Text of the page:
In summary then, in ‘late modernity,’ the era of ‘globalization,’ such factors such as the rise of global television and consumer culture, the fall of communism and the growth of world regional multinational economic agreements, provide stimuli and opportunities not only for a maintenance but also for an increase in nation-states’ interests in staging mega-events over the course of the period. The rise of global television is particularly important in offering host nations real, albeit transient, ‘live’ access to substantial proportions of the planet’s populations in most of the planet’s nations. For instance, the opening ceremony of the 2000 Sydney Games was watched by an estimated 3.5 billion people world-wide. These events provide some rare substance to the idea of ‘the global village,’ and it is understandable that contemporary nation-states are interested in gaining the status and opportunities offered by hosting them.

In late modernity there has been a notable increase in cities and their sponsoring nations entering the cycle of global competitions to stage such international sport mega-events as the Summer and Winter Olympic Games and the World Cup football championship. This has occurred particularly since the Los Angeles Olympics in 1984. This event showed that sport mega-events could generate large revenues from the sale of television rights and from commercial sponsorship. Thus, at least in principle, they might even make surpluses, or at least they might not need large public subsidies. In practice, the enthusiasm of states to host these events is indicated by the fact that they have continued to provide large subsidies and expenditures for mega-events. These finances have been particularly to provide such less visible but absolutely necessary elements of mega-events as up-to-date urban transport and communications infrastructures capable of managing the unprecedented inflows of international visitors and the outflows of televisual images such events unavoidably generate. The interest of states in mega-events in late modernity can be seen particularly in the fact that many leading nations can be said to have pursued multiple mega-event strategies. The extent of this contemporary phenomenon can now be indicated, and the intensity of nations’ commitments to these strategies can be illustrated in the case of the new South Africa.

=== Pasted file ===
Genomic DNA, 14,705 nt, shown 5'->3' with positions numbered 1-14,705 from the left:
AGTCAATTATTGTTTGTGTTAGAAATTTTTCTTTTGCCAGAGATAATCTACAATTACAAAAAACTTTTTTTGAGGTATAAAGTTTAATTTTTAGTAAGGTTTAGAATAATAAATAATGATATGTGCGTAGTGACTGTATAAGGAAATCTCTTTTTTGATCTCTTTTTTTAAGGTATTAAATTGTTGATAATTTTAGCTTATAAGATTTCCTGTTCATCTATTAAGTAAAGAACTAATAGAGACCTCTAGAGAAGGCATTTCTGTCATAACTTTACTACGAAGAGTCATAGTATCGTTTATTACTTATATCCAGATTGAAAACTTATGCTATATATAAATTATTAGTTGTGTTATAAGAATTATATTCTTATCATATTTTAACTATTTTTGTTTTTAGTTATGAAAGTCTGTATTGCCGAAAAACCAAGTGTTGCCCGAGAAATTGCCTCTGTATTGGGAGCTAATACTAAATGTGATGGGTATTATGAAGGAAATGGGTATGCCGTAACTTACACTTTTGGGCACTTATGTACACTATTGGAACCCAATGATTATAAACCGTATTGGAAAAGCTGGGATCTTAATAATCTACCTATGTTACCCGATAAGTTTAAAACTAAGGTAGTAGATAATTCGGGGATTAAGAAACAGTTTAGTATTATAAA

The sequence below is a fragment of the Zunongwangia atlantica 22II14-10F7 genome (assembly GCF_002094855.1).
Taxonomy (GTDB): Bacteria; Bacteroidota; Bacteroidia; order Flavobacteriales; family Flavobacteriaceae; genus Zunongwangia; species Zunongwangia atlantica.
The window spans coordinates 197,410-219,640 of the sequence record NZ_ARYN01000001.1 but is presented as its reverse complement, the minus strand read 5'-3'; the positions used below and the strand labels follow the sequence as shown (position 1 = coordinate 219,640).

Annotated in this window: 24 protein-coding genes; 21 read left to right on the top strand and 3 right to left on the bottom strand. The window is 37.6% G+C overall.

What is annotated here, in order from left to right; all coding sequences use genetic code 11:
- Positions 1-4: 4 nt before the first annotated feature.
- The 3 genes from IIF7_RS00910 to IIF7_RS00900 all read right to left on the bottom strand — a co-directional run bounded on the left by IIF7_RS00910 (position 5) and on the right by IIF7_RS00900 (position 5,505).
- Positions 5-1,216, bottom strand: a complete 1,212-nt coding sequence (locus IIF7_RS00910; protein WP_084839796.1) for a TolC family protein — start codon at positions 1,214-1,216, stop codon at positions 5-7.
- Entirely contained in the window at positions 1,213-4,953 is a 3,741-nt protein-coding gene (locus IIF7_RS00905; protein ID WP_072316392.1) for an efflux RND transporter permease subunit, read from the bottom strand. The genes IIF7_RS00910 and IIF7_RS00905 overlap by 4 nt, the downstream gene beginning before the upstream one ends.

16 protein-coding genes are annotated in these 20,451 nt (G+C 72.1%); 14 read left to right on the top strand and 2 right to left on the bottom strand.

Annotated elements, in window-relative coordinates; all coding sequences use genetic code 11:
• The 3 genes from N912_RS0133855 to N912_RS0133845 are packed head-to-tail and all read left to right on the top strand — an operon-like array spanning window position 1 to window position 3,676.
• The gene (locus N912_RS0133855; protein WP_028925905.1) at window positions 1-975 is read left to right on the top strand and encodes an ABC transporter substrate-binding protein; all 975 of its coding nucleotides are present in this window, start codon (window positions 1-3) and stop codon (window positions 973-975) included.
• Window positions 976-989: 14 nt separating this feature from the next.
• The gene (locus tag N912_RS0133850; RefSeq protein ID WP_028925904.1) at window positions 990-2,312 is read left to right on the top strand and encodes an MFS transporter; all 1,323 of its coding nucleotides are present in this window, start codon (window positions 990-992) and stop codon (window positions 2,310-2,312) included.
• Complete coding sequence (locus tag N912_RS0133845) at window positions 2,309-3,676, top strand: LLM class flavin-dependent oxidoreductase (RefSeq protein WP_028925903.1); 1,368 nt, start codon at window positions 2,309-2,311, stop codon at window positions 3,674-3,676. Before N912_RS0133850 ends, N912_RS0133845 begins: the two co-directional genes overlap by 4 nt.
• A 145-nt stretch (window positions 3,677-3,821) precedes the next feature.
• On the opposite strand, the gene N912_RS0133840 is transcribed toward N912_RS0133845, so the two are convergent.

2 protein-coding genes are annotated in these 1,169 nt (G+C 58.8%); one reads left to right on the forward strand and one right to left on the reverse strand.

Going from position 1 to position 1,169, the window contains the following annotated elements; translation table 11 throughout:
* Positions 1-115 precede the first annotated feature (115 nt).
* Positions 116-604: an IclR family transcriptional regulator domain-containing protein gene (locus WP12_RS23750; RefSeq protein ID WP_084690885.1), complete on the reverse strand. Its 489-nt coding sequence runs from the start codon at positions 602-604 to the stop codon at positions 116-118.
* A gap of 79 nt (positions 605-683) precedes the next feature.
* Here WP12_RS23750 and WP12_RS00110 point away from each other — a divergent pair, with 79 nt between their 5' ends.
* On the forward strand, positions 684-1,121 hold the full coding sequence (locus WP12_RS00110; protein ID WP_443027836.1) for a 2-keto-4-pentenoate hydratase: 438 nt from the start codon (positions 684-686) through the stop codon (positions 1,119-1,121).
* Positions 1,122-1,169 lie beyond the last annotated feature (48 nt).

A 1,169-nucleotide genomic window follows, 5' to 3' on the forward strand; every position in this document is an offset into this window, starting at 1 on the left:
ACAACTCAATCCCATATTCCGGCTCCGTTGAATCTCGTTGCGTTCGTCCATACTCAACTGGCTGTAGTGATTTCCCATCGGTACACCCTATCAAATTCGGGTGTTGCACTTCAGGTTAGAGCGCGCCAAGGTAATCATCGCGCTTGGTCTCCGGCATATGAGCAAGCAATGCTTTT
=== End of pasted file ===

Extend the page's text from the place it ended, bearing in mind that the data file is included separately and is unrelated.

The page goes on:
Nations and ‘multiple mega-event’ strategies in late modernity

At the beginning of this chapter the longevity and continued importance of the main mega-event genres in national and international culture in the modern period in general were noted. This is clear in the contemporary late modern period, from the mid-1970s to the present, which has seen the impact of global medi-atization on mega-events, a shift from expo to sport events, and within the dominant sport events a near equalization of status and role between the Olympics and World Cup football events. Among both the advanced Western nations and also among developing and newly industrialized nations and their leading cities there has continued to be a strong interest in aiming to stage international popular cultural mega-events, often (and preferably) more than one such event to extend and maximize their positive impacts. These can be seen as effectively constituting long-term national multiple mega-event strategies, and as giving a new status and profile to culture as a vehicle and tool in the repertoire of contemporary nation-states’ domestic public policies and their foreign and diplomatic policies.

The range of nations which can be said to have pursued multiple mega-event strategies in recent decades includes most of the major nations in the North American, European and East Asian world regions. European nations have had an advantage in terms of staging mega-events since the late nineteenth century, since the major event genres were invented in Europe, Europe remains the leading world region for soccer, is an important location for international sport governing bodies, and is one of the leading world regions for most of the Olympic sports. Most of the major European nations have either staged a number of mega-events in the late modern period, or have bid to do so, and this can be briefly illustrated in the case of Spain. Spanish cultural policy has been distinctly marked by the staging of mega-events in the contemporary period. Spain hosted the 1982 FIFA World Cup, the 1992 Summer Olympics (Barcelona), the 1992 Expo (Seville) and Madrid put in a bid to host the 2012 Olympics (subsequently awarded to London). The 1992 events were used to mark the nation’s historic emergence from Francoist authoritarianism and also its entry into the European Union. Mega-events and multiple event strategies are perceived to be just as relevant, arguably even more so, for new and developing nation-states in the contemporary period, and this can be illustrated in the case of post-apartheid South Africa.